Day 4: at last, tabs 8

Our first proper “late” row, since we’re now proud mebers of division 2. Time at the start to say hello to Amelie before being rudely interrupted by the 4 minute gun. I was busily trying to plaster up my hand having torn a callus off and… oooohhh, it did hurt a bit. Meanwhile, back at the rowing. Tabs 7 were sandwich boat, but we knew we were faster than them, and anyway they were tired after rowing over; they faded away after about 20 strokes. So our aim was tabs 8, who we chased unsuccessfuly on the first night. But we knew that ahead of them was St Ives, who they had failed to catch the previous night; and we knew they knew that we were faster than them. So I don’t think they had much hope, and in the end after we got through the choppy water under the bridge smoothly and did a couple of pushes we had them, roughly at the first corner. All hail the mighty Chesterton M2, as our club captain put it.

[Update: the crew lists are at

And 2009 wasn't so good; read all about it.]

Here we are:

or at least here seven of us are. For posterity, L to R: Jon Bryant, 4; Tom Wilkie (cap’n), 6; Dave Richards, bow; Andy Hurst, 5; Emma Cosham, 2; Ralph Hancock, stroke and Yours Truely, 7. Elspeth our cox and Nick Lee had had to rush off elsewhere.

Perhaps I could explain that we’re not wet because of the race: just for once we had a pretty dry and stylish row, if you quietly forget about the giant crab during our exhibition start outside the Plough. No, the water is because after the beer tree we swapped the boat order, so we were all on the wrong side, and put our cox at 6 and 2 in to cox. So that was a bit splashy.

Mens 1 produced another comedy finish, only this time it was pretty well the entire division. It all started late, apparently because there was a huge argument at the start after Robs decided to row with the same illegal crew they had rowed yesterday and had their bumped disqualified for. In the gut city (4) 4 bumped 9′s (3), but so thoroughly that they blocked the whole river (I think there was some question of a crab, and the cox getting lifted into the water). And so all the rest of the division was a row-over. Robs 2 and 3 livened the return up by having a race down the reach, and our M1 joined in; from my distance it looked inconclusive.


  1. #1 Steve Bloom

    OT: I was going to reference the climate section of the WP Oligocene article, but when I looked I found I couldn’t since some lunatic named Morbas has been allowed to vandalize it. This is the offending text:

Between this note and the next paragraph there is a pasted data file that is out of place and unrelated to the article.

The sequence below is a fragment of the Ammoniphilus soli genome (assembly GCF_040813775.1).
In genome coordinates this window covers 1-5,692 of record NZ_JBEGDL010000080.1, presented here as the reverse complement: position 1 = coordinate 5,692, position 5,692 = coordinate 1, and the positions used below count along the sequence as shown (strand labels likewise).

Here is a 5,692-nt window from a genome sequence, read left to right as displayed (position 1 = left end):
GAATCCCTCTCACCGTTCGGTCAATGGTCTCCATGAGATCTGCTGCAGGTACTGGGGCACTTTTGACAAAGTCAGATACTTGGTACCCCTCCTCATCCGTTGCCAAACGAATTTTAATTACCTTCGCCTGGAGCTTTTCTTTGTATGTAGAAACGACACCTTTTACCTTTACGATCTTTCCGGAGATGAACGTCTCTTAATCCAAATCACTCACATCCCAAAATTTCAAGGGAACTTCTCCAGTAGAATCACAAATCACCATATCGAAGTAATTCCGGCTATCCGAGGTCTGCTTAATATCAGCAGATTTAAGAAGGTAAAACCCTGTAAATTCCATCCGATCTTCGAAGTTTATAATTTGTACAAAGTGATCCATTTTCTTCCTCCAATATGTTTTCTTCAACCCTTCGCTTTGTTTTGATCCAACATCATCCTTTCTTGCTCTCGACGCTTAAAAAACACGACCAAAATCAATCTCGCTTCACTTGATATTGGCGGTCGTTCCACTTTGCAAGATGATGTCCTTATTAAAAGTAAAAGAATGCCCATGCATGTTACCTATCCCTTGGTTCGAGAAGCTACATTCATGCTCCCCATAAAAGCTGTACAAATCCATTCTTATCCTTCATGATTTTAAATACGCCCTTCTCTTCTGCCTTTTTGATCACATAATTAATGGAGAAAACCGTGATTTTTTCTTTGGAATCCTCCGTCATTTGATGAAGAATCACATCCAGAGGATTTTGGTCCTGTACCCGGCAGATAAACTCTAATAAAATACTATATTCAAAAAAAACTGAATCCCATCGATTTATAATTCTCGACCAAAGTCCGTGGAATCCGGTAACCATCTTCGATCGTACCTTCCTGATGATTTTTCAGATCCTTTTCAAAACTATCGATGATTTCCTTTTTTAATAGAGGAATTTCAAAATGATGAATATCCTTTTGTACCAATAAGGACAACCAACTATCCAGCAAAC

“The Oligocene Epoch temperature is a clearly defined notch in a general temperature decline across the Paleogene Period. Evidence indicates a galactic causal. From 3C321 (NASA, 2007), a Black Hole Quasar was found to emit relativistic ISM particles in a narrow beam at about distances equal to our Sol Galactic core distance. Glaciating (cooling) is a result of ISM Heliosphere reduction and ISM penetration (PCFrisch, 2006). The Oligocene is the Neotectonic cycle of a 220million year planetary equidistant rupture (PER) geologic cycle (Kvet, 1991), extending to 4650Ma (Million years ago). These likely coincide with a Galactic Central Bar alignment at Sol. The Oligocene, a biosphere stressed by temperature and probable reduction of Heliosphere Gamma Ray shielding is understandably an epoch of few new species.”

    Eek. That’s truly opaquely put even if true, and I doubt that much of it is.

    [I've done what you should have done, which is press the "edit" tab and got rid of it. Ha, lazy commentators... :-) -W]

  2. #2 morbas

    Lets see, if we subtract the PER geologic terminators in the Phanerozoic we end up with eleven having a average period of 70M-year std dev 9M. If we further group these in triples, we get 210M-year std dev 9M-year. The triple groups correlate with the 2+2+2 Galactic structure. The central bar is at 30 degress lead to Sol Galactic Orbit position. That leads to a 0.86 (0.1) degree / million year recession rate on two counts. The galactic structure and the Oligocene Intercept. VLA HII mapping of the galaxy, overlayed on JPL optical mapping shows all the arms start along the central bar axis projection.